The Other Critics

Alan Richman Hearts S.F. Now, Calls New York Restaurants ‘Predictable’

Photo: Patrick McMullen

“New York hasn’t had much of a century once you get past David Chang,” writes Alan Richman in the July issue of GQ. “At each moment in history, there’s a city or region that chefs have to visit to learn what’s going on in American cooking… Right now it’s San Francisco, where restaurants of ambition and imagination are opening.” Them’s fightin’ words, Alan! Richman goes on to give a big round of applause to everything from Mission Chinese Food to Benu, having clearly spent a few weeks traversing the San Francisco Bay and trying out many of the restaurants that have opened here in the last two years. And he points the spotlight first at David Kinch of Manresa, calling him the “father of this emerging movement,” and calling his food, “startling, local, Eurocentric, and revered.”

It’s a love fest all around from Richman, and we’re pretty sure there are going to be a lot of high fives around town given how ridiculously complimentary the piece is. It’s bound to be a boon for business for smaller spots like Sons & Daughters and Atelier Crenn, which haven’t yet enjoyed this kind of national magazine love. Kinch himself told Grub Street last night, “It’s basically a summation of everything I’ve been saying for the last five years about the Bay area. So I’m happy.”

Below, a roundup of Richman’s ever-superlative thoughts on the dozen or so restaurants he covers in the piece — he also recommends dishes at Plum in Oakland, and Plate Shop in Sausalito, despite noting that chef Kim Alter has departed, and not mentioning that the menu has totally changed. Also, we’re a little sad he never made it to Saison, Bar Agricole, or Prospect, but what can you do.

Atelier Crenn
“Eating at Crenn is a delight, if a somewhat inexplicable one. I had a frozen pea soup, niblets of foie gras, and chicken liver crostini, all of them amuse-bouches, all touched by texture-changing chemistry…. So much drama, infinite passion, none of it impeding a good meal.”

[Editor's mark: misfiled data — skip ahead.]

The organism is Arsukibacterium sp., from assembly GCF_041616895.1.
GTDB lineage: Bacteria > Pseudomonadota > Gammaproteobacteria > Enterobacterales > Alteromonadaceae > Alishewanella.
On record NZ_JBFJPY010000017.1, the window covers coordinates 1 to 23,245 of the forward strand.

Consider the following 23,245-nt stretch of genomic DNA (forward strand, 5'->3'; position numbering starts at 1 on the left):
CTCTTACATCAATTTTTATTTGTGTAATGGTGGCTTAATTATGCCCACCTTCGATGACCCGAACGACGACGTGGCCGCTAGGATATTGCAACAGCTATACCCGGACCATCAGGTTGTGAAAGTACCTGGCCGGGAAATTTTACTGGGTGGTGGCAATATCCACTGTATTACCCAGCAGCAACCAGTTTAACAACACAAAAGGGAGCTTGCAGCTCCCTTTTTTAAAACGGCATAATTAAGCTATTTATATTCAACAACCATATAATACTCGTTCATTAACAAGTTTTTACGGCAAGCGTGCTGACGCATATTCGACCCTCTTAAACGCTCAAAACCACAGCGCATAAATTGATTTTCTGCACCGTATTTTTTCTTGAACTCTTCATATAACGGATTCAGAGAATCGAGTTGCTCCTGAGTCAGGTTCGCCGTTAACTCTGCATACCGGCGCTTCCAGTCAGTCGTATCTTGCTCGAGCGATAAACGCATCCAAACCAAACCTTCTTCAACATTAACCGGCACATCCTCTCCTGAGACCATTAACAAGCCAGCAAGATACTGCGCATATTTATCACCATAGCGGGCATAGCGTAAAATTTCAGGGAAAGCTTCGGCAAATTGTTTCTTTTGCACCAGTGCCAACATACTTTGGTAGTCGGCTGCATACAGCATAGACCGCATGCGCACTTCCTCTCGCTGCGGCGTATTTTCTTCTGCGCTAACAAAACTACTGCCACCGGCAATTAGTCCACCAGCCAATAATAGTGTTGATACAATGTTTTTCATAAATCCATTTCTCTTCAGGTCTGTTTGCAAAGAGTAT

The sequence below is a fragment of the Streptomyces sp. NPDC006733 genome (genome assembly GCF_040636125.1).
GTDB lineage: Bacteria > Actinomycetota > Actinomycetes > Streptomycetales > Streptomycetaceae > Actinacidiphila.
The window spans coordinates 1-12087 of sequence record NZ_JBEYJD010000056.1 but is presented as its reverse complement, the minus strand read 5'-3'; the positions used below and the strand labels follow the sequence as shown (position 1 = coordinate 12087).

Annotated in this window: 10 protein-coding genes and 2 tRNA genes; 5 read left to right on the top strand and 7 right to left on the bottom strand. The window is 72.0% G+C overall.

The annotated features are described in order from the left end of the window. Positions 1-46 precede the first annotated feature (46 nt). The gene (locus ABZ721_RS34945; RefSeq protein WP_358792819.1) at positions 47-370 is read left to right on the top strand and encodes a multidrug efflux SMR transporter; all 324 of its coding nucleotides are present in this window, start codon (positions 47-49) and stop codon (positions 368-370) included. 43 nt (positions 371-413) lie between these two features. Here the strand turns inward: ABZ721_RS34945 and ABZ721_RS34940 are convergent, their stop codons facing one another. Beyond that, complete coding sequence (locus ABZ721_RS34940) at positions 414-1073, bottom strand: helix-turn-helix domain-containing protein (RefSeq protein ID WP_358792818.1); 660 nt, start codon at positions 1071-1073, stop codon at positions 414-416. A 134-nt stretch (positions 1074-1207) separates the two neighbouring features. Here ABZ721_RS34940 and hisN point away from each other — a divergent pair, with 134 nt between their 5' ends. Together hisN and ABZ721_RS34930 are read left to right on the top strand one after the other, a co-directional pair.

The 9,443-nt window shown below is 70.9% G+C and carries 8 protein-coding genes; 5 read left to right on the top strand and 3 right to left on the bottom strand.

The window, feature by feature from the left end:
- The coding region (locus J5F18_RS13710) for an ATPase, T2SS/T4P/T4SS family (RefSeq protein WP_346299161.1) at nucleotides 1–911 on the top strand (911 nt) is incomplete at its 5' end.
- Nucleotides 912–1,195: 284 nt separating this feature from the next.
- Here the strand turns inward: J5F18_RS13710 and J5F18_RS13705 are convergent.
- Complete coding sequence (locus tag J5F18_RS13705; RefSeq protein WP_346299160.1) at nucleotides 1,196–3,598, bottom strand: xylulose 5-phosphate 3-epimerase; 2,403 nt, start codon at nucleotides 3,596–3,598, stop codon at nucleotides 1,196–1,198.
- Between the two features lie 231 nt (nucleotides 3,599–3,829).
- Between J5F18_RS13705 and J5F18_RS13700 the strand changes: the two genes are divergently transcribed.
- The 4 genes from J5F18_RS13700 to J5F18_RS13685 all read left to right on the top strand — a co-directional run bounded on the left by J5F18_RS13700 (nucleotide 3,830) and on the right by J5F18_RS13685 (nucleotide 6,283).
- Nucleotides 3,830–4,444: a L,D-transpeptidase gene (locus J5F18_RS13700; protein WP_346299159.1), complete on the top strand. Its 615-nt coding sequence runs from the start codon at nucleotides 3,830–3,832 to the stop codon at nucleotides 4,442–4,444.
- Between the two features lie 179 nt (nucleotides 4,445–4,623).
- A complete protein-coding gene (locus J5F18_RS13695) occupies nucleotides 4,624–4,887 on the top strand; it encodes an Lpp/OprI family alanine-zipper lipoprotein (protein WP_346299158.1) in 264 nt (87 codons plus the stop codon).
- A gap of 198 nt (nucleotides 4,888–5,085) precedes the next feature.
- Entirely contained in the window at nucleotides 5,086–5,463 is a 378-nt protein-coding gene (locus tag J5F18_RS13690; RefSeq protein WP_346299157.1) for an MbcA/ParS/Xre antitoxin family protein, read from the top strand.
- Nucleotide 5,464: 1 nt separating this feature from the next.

Recommended dish: Chestnut, Apple, Coffee (dessert by pastry chef Juan Contreras)

“The most innovative, cerebral, and ambitious of the new restaurants is Benu… [Chef Corey Lee’s] tasting menu dishes are quite small, splendidly complex, and exquisitely crafted, yet they’re inherently natural. It’s as though the hands that fashioned them—many, I suspect — left no fingerprints.”
Recommended dish: Eel, feuille de brick, crème fraiche, lime

Chez Panisse
“Suddenly, the fundamental tenets of Waters are under assault. She is perceived as puritanical and minimalist, while the young chefs see their food as sensual and themselves as maximalists… [I ordered] a salad of baby lettuces and goat cheese, possibly the most influential dish in the history of American restaurants… the cheese was creamy, warm, and soft and topped with toasted pain de mi crumbs. The mixed lettuces were photographable…. I give [Waters] credit for not only for discovering vegetables but also for helping liberate America from its dependence on the French-restaurant tradition.”

“A year ago, when I ate at Commis, I almost swiped one of the rapier-like butter knives to protect myself while walking to my car… The restaurant was still severe and standoffish then. It still is, but Syhabout’s food has changed. It’s more refined, more mature, much lighter, and very artistic.”
Recommended dish: Roast poussin in fresh chamomile butter

“Jason Fox, the chef at Commonwealth, is wildly inventive, matching Dominique Crenn technique for technique and perhaps exceeding her in global reach… Fox almost certainly serves the most ambitious food in San Francisco at the most remarkable prices.” [Editor’s Note: But Benu’s is the most ambitious food at remarkably high prices?]
Recommended dish: Foie gras bonbon

Flour + Water
“I’m not certain there is a better casual Italian restaurant in America than Flour + Water. At first glance the menu looks ordinary — appetizers, pastas, pizza, entrées. Yet thoughtfulness and masterful technique are abundant.”
Recommended dish: Nettle cappellacci dei briganti

Mission Chinese Food
“The output of the kitchen is staggering… the corned beef in [Danny Bowien’s] kung pao corned beef, made on premises, taste like New York smoked pastrami. Greaseless, fluffy salt-cod fried rice… and Westlake Rice Porridge, thick with chunks of fresh Dungeness crab and flavored with oxtail and cilantro, got me infatuated with two dishes that hadn’t interested me before.”
Recommended dishes: Warm egg custard; and smoked beef brisket

Sons & Daughters
“Sons & Daughters is a marvel… [Chefs Teague Moriarty and Matt McNamara’s] plates have bushels of element, another reaction to the austerity of Alice Waters… I was particularly intrigued by the abalone, a product I’ve considered wildly overrated for forty-two years.”

(The July issue of GQ is on newsstands now, but the online version of the piece is not yet available.)

I ♥ S.F. [GQ - not yet online]
10 Dishes Not to Be Missed [GQ - link live at 9 a.m. ET, June 22]

Alan Richman Hearts S.F. Now, Calls New York Restaurants